- October 23, 2018
How much can a conveyor move?
This is often the first question we’re asked and our reply is always, “How much do you need to move?”
Here at Coveya, we have many different types of conveyor and each type has a different capacity. The biggest conveyor in our fleet can move up to 500 tonnes of material per hour!
Having said that, for the best result and to ensure a good life expectancy for the belt, a conveyor should usually be operating well inside its capacity. Ideally you want to see a small mound of material running down the centre of the belt with space either side. Even so, we often find ourselves using conveyors in ways they were never intended to be used – and they work. In many of our applications they’re being flogged to their absolute max!
In our experience, we’ve found that space constraints are usually as critical as the capacity, if not more so. If they weren’t, the contractor would probably be able to complete the job more effectively with wheeled plant.
Conveyors come into their own when a contractor’s wishlist (that the material is gone NOW) is impossible to achieve by any other means. So we do the best we can to move the material as fast as possible.
How much do you need to move?
If a centrifuge produces 30 cubic metres of cake per hour, the conveyor must be able to handle that.
If the truck has to be filled in 6 minutes, the conveyor has got to be able to deliver at that rate.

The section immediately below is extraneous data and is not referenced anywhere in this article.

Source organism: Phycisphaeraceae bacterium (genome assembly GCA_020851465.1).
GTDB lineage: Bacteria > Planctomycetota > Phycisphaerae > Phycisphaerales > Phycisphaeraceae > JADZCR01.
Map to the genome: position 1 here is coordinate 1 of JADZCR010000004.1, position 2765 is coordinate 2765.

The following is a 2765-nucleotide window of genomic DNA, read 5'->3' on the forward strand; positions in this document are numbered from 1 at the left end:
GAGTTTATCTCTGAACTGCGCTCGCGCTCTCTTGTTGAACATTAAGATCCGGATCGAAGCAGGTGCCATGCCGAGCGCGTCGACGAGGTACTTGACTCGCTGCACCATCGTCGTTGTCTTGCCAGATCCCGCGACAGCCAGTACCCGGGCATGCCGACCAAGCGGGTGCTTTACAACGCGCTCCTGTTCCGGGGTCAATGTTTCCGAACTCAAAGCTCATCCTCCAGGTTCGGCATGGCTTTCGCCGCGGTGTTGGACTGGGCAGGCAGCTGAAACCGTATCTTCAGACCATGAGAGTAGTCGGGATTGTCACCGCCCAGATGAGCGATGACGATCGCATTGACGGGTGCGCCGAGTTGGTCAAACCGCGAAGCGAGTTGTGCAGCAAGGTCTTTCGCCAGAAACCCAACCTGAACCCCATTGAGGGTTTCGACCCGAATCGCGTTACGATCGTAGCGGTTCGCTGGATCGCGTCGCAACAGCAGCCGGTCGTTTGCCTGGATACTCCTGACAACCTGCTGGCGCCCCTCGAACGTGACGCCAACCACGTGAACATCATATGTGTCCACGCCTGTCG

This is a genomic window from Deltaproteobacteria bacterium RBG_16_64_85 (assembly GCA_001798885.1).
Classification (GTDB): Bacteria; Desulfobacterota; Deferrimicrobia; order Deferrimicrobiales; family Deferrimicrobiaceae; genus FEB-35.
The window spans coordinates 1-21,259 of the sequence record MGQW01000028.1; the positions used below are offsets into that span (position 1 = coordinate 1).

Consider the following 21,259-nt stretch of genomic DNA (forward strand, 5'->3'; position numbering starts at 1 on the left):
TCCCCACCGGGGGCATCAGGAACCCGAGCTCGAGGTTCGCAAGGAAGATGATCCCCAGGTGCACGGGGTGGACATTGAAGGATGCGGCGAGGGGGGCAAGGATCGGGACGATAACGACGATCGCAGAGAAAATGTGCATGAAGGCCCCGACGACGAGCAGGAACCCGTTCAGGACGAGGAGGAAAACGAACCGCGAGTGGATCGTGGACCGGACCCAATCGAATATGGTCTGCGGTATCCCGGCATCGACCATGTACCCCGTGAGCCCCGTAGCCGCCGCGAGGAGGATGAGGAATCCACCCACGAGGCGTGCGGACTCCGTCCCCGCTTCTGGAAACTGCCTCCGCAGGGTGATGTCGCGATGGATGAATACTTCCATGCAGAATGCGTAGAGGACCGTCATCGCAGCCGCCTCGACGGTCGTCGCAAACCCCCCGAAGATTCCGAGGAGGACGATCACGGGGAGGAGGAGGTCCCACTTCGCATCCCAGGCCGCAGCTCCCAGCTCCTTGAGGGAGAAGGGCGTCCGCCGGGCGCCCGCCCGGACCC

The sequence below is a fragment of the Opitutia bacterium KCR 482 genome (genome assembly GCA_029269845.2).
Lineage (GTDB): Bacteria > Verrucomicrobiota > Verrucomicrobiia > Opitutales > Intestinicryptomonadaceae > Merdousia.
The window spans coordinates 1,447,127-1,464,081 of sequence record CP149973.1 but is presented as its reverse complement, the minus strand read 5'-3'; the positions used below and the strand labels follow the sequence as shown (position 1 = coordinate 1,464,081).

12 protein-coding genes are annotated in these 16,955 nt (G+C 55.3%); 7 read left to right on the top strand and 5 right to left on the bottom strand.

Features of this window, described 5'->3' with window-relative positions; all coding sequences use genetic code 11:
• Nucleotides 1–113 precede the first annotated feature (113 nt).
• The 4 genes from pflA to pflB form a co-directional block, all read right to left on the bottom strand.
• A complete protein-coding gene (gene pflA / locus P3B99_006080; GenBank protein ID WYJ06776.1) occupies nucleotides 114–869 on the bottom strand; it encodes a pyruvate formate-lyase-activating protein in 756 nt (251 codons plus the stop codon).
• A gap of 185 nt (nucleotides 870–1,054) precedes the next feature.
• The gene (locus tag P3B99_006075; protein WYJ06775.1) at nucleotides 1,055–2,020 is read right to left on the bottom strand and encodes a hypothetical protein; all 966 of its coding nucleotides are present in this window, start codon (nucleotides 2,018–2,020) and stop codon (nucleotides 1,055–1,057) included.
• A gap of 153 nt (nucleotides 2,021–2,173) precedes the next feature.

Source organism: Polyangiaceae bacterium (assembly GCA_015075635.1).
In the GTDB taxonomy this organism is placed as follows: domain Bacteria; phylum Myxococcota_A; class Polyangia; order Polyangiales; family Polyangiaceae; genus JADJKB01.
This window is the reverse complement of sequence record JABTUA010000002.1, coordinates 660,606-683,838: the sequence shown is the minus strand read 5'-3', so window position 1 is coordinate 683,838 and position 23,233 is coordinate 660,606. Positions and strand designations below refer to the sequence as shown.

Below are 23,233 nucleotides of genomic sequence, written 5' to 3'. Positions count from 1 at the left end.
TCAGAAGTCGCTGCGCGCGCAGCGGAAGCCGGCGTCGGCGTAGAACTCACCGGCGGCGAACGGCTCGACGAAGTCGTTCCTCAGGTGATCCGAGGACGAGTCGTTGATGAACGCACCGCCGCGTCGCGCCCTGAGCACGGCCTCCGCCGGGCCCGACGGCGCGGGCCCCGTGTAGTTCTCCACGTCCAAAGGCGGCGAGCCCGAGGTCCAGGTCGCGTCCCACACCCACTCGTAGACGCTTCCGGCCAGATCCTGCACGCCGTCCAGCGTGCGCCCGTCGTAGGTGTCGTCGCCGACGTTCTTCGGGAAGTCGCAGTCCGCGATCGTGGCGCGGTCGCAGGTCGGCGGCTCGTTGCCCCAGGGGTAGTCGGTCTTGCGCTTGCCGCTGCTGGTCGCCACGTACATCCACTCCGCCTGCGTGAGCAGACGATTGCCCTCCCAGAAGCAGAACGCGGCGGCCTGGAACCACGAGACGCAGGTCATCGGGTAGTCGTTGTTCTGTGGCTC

Instead of starting with the conveyor’s capacity, ask yourself, what does the conveyor have to do? Then we’ll tell you which conveyor you need to do it.
Know your limits
Once you’ve established your objectives, you need a picture of the constraints:
- How much space have you got?
- How much power is available?
- Where do you want the material to go?
- What dimensions have you got to work with and how steep will the conveyor need to be?
- What obstacles are in the way? Do you have to go over or around or through things?
- How’s the conveyor being fed? Is the material being placed in lumps by a machine or continually loaded by another conveyor system? What are the safety parameters? Are people going to be interacting with the conveyor or not?
Once you’ve got all the constraints, you’ll know whether you can achieve the desired throughput and you’ll have a roadmap to a solution.
We usually put all this information down in a diagram (in Google Sketch or Solidworks) so our customers can visualise what we’re proposing for their site.
How can we help?
If you’d like us to help you with a project you’re working on, please get in touch.